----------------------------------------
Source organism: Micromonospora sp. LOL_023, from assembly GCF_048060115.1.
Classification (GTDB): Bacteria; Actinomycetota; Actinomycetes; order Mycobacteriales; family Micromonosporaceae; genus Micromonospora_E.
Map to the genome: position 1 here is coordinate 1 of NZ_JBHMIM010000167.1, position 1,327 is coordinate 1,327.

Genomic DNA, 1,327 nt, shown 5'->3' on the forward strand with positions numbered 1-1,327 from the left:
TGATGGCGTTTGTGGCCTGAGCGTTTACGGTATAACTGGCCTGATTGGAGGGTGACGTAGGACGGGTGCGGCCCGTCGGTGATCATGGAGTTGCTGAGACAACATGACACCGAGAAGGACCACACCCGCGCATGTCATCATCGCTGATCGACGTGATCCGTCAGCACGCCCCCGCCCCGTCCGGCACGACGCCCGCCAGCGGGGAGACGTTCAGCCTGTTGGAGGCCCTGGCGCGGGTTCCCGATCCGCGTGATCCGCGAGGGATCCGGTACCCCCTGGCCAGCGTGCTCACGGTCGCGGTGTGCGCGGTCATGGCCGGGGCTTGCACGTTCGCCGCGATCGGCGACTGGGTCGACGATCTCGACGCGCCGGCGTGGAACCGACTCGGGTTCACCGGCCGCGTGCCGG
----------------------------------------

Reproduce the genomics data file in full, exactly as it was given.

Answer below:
Source organism: Micromonospora sp. LOL_023, from assembly GCF_048060115.1.
Classification (GTDB): Bacteria; Actinomycetota; Actinomycetes; order Mycobacteriales; family Micromonosporaceae; genus Micromonospora_E.
Map to the genome: position 1 here is coordinate 1 of NZ_JBHMIM010000167.1, position 1,327 is coordinate 1,327.

Genomic DNA, 1,327 nt, shown 5'->3' on the forward strand with positions numbered 1-1,327 from the left:
TGATGGCGTTTGTGGCCTGAGCGTTTACGGTATAACTGGCCTGATTGGAGGGTGACGTAGGACGGGTGCGGCCCGTCGGTGATCATGGAGTTGCTGAGACAACATGACACCGAGAAGGACCACACCCGCGCATGTCATCATCGCTGATCGACGTGATCCGTCAGCACGCCCCCGCCCCGTCCGGCACGACGCCCGCCAGCGGGGAGACGTTCAGCCTGTTGGAGGCCCTGGCGCGGGTTCCCGATCCGCGTGATCCGCGAGGGATCCGGTACCCCCTGGCCAGCGTGCTCACGGTCGCGGTGTGCGCGGTCATGGCCGGGGCTTGCACGTTCGCCGCGATCGGCGACTGGGTCGACGATCTCGACGCGCCGGCGTGGAACCGACTCGGGTTCACCGGCCGCGTGCCGG